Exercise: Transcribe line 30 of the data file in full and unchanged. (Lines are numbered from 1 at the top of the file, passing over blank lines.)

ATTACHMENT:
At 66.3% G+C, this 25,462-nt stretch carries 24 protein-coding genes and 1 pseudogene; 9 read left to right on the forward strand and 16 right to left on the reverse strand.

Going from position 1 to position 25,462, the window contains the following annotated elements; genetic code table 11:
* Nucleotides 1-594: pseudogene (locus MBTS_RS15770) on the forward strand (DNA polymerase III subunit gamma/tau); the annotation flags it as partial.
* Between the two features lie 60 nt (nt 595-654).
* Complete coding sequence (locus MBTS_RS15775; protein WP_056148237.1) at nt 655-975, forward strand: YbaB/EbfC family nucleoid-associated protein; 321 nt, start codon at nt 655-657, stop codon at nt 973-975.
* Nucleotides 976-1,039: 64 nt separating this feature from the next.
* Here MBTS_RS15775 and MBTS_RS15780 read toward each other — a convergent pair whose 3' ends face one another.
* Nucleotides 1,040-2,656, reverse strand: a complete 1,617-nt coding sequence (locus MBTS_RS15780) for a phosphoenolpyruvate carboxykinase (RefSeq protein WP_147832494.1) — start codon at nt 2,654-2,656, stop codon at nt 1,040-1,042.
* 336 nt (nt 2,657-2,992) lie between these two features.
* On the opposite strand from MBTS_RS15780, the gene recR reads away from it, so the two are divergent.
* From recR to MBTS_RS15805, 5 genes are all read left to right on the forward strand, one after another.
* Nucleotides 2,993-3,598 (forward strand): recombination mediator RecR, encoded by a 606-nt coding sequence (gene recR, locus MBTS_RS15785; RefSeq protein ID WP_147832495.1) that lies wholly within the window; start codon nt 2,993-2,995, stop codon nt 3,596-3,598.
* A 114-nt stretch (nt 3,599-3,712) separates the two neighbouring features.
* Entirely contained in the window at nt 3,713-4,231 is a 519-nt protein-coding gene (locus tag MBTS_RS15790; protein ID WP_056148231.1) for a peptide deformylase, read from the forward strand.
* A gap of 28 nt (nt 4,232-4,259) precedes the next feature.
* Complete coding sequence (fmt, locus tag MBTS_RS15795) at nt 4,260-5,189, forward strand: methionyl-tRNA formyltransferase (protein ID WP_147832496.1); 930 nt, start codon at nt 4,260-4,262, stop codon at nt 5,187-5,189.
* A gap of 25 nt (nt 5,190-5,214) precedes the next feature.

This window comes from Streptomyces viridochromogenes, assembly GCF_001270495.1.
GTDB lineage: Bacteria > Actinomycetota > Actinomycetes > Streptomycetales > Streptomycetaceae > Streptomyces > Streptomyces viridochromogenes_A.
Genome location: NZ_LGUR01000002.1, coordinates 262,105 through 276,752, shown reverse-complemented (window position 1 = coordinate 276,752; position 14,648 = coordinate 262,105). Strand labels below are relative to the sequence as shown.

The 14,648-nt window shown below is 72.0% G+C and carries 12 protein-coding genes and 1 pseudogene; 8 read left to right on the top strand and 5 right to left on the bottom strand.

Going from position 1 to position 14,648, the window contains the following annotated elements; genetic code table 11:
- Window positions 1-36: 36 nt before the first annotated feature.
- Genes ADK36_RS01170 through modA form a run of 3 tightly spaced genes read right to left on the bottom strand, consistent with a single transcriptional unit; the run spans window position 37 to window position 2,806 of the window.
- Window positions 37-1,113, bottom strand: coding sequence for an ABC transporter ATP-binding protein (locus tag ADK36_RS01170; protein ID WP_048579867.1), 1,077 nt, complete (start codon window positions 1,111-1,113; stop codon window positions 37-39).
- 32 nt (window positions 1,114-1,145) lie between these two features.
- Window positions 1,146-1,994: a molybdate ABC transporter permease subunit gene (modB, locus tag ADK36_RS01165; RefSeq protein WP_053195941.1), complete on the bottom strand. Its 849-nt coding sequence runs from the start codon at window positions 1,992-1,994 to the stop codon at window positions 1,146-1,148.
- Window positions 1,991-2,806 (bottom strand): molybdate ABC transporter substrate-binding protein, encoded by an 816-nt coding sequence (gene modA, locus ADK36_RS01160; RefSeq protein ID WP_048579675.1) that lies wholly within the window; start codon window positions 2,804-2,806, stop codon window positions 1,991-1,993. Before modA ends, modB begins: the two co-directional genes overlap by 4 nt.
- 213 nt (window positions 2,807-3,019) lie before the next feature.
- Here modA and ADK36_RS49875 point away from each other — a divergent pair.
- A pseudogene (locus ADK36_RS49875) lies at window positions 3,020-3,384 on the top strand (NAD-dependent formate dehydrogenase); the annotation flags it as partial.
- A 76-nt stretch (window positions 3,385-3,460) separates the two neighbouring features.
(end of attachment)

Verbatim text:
- Here modA and ADK36_RS49875 point away from each other — a divergent pair.